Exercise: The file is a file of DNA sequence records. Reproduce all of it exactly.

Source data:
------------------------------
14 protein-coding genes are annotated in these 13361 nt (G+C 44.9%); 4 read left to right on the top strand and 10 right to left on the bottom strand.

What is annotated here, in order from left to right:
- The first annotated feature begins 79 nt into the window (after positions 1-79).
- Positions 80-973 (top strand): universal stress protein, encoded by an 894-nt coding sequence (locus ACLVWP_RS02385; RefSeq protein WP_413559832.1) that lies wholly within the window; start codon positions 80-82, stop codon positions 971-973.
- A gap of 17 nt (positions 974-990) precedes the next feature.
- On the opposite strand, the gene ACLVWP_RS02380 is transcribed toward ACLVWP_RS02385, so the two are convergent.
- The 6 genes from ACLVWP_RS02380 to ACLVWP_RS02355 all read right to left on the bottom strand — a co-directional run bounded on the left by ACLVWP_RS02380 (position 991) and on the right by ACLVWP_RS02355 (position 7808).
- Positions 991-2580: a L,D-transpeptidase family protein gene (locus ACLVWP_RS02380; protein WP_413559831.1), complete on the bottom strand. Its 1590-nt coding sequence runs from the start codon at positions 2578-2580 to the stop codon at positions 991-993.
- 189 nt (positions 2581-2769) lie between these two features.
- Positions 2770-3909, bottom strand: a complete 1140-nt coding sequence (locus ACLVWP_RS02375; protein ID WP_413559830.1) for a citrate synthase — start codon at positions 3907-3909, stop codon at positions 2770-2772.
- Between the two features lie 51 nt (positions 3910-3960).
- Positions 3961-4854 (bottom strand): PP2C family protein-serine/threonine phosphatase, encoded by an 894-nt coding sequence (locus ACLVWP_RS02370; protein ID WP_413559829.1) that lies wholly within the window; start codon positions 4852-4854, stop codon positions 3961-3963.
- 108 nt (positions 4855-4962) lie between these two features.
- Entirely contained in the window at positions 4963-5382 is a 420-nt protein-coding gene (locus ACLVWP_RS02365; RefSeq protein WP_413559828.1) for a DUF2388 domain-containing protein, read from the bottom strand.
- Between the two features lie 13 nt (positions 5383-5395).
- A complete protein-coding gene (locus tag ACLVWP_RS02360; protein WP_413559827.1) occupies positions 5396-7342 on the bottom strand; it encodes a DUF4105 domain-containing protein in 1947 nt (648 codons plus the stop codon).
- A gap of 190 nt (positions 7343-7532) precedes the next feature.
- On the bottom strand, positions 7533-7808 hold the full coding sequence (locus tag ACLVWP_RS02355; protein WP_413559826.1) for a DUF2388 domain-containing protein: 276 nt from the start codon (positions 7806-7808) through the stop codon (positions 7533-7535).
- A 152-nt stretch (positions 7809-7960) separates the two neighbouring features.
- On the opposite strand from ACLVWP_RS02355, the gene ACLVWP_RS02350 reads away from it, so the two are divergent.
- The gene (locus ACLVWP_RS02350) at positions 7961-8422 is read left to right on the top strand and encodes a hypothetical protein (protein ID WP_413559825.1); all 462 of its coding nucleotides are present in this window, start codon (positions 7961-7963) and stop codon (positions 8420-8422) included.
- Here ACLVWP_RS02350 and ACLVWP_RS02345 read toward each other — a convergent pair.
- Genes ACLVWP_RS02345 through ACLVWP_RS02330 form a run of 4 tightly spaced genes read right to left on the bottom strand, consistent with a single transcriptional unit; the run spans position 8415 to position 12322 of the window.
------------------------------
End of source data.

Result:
14 protein-coding genes are annotated in these 13361 nt (G+C 44.9%); 4 read left to right on the top strand and 10 right to left on the bottom strand.

What is annotated here, in order from left to right:
- The first annotated feature begins 79 nt into the window (after positions 1-79).
- Positions 80-973 (top strand): universal stress protein, encoded by an 894-nt coding sequence (locus ACLVWP_RS02385; RefSeq protein WP_413559832.1) that lies wholly within the window; start codon positions 80-82, stop codon positions 971-973.
- A gap of 17 nt (positions 974-990) precedes the next feature.
- On the opposite strand, the gene ACLVWP_RS02380 is transcribed toward ACLVWP_RS02385, so the two are convergent.
- The 6 genes from ACLVWP_RS02380 to ACLVWP_RS02355 all read right to left on the bottom strand — a co-directional run bounded on the left by ACLVWP_RS02380 (position 991) and on the right by ACLVWP_RS02355 (position 7808).
- Positions 991-2580: a L,D-transpeptidase family protein gene (locus ACLVWP_RS02380; protein WP_413559831.1), complete on the bottom strand. Its 1590-nt coding sequence runs from the start codon at positions 2578-2580 to the stop codon at positions 991-993.
- 189 nt (positions 2581-2769) lie between these two features.
- Positions 2770-3909, bottom strand: a complete 1140-nt coding sequence (locus ACLVWP_RS02375; protein ID WP_413559830.1) for a citrate synthase — start codon at positions 3907-3909, stop codon at positions 2770-2772.
- Between the two features lie 51 nt (positions 3910-3960).
- Positions 3961-4854 (bottom strand): PP2C family protein-serine/threonine phosphatase, encoded by an 894-nt coding sequence (locus ACLVWP_RS02370; protein ID WP_413559829.1) that lies wholly within the window; start codon positions 4852-4854, stop codon positions 3961-3963.
- 108 nt (positions 4855-4962) lie between these two features.
- Entirely contained in the window at positions 4963-5382 is a 420-nt protein-coding gene (locus ACLVWP_RS02365; RefSeq protein WP_413559828.1) for a DUF2388 domain-containing protein, read from the bottom strand.
- Between the two features lie 13 nt (positions 5383-5395).
- A complete protein-coding gene (locus tag ACLVWP_RS02360; protein WP_413559827.1) occupies positions 5396-7342 on the bottom strand; it encodes a DUF4105 domain-containing protein in 1947 nt (648 codons plus the stop codon).
- A gap of 190 nt (positions 7343-7532) precedes the next feature.
- On the bottom strand, positions 7533-7808 hold the full coding sequence (locus tag ACLVWP_RS02355; protein WP_413559826.1) for a DUF2388 domain-containing protein: 276 nt from the start codon (positions 7806-7808) through the stop codon (positions 7533-7535).
- A 152-nt stretch (positions 7809-7960) separates the two neighbouring features.
- On the opposite strand from ACLVWP_RS02355, the gene ACLVWP_RS02350 reads away from it, so the two are divergent.
- The gene (locus ACLVWP_RS02350) at positions 7961-8422 is read left to right on the top strand and encodes a hypothetical protein (protein ID WP_413559825.1); all 462 of its coding nucleotides are present in this window, start codon (positions 7961-7963) and stop codon (positions 8420-8422) included.
- Here ACLVWP_RS02350 and ACLVWP_RS02345 read toward each other — a convergent pair.
- Genes ACLVWP_RS02345 through ACLVWP_RS02330 form a run of 4 tightly spaced genes read right to left on the bottom strand, consistent with a single transcriptional unit; the run spans position 8415 to position 12322 of the window.